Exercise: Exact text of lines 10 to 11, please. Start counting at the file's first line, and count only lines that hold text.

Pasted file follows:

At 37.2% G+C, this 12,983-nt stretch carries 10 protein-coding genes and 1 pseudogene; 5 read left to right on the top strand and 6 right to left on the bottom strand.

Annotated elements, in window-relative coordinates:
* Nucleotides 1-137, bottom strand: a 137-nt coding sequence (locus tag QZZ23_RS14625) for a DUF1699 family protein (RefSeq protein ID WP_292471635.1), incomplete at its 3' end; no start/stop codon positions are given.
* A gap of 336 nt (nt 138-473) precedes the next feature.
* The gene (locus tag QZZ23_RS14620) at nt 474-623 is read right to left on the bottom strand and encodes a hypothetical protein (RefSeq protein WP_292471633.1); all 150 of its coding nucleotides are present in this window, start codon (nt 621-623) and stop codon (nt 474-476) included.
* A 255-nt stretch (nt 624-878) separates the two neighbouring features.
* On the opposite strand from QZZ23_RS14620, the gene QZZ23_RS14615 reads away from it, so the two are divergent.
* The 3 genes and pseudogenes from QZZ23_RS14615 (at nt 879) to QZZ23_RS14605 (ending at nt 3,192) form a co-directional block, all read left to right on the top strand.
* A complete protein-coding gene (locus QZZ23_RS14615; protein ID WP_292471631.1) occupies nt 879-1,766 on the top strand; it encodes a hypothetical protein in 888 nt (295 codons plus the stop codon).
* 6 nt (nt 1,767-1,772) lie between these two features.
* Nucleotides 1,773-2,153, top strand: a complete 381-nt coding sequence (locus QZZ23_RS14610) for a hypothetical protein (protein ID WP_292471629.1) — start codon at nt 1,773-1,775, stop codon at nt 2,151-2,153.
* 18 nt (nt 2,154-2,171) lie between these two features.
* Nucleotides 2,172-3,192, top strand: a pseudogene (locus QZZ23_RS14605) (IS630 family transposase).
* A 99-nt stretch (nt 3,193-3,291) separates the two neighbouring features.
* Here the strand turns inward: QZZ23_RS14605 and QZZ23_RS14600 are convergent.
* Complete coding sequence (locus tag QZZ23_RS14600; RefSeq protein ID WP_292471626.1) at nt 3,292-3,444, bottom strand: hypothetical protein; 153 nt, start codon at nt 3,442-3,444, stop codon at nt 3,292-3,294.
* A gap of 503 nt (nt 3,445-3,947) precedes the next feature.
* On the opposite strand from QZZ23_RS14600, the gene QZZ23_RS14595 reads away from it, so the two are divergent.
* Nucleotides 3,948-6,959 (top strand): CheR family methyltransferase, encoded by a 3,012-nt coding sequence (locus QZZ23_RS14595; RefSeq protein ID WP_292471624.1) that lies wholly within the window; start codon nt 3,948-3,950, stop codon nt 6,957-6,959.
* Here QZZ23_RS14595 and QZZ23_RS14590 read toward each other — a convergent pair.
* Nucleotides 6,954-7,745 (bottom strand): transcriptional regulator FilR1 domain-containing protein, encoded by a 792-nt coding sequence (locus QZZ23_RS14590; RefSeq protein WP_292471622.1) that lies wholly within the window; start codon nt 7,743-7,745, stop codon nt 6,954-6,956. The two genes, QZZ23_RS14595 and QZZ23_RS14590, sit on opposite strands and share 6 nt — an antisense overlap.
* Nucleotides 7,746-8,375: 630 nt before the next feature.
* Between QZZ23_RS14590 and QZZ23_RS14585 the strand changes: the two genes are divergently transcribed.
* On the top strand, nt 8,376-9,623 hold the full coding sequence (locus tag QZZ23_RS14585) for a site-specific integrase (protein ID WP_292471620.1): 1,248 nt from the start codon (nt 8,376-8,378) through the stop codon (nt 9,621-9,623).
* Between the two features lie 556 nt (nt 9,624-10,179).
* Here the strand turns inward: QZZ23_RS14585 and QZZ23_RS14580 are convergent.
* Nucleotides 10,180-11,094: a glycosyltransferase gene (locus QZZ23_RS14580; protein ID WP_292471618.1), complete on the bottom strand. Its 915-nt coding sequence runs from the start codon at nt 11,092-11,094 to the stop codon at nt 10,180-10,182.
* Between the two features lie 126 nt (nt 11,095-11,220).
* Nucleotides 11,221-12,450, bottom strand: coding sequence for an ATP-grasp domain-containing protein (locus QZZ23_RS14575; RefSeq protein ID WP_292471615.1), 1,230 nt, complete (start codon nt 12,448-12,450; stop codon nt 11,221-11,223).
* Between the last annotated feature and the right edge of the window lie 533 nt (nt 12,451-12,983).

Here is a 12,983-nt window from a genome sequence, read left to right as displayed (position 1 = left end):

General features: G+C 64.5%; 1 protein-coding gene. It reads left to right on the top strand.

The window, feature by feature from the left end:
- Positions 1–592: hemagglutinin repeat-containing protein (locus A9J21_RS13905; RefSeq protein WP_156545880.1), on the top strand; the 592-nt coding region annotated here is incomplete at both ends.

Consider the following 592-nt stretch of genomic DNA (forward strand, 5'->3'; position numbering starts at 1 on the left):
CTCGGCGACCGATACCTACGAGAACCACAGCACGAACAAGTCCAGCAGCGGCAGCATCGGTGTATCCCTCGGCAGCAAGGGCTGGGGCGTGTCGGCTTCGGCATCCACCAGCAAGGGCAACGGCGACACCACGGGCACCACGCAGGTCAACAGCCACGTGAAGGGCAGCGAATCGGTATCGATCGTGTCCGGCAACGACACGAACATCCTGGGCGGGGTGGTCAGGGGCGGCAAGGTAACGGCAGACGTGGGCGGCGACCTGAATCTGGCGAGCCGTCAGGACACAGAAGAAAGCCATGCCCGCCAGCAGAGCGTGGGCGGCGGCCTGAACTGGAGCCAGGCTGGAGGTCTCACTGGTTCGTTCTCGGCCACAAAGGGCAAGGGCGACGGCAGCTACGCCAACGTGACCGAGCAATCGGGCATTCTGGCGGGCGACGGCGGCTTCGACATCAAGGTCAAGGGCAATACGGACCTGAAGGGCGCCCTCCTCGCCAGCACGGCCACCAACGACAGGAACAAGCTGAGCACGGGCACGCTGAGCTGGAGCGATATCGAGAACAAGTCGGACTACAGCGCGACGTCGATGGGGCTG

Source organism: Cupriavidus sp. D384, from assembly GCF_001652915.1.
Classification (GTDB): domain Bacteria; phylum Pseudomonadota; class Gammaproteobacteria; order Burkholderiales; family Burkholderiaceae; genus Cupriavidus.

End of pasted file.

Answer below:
* 6 nt (nt 1,767-1,772) lie between these two features.
* Nucleotides 1,773-2,153, top strand: a complete 381-nt coding sequence (locus QZZ23_RS14610) for a hypothetical protein (protein ID WP_292471629.1) — start codon at nt 1,773-1,775, stop codon at nt 2,151-2,153.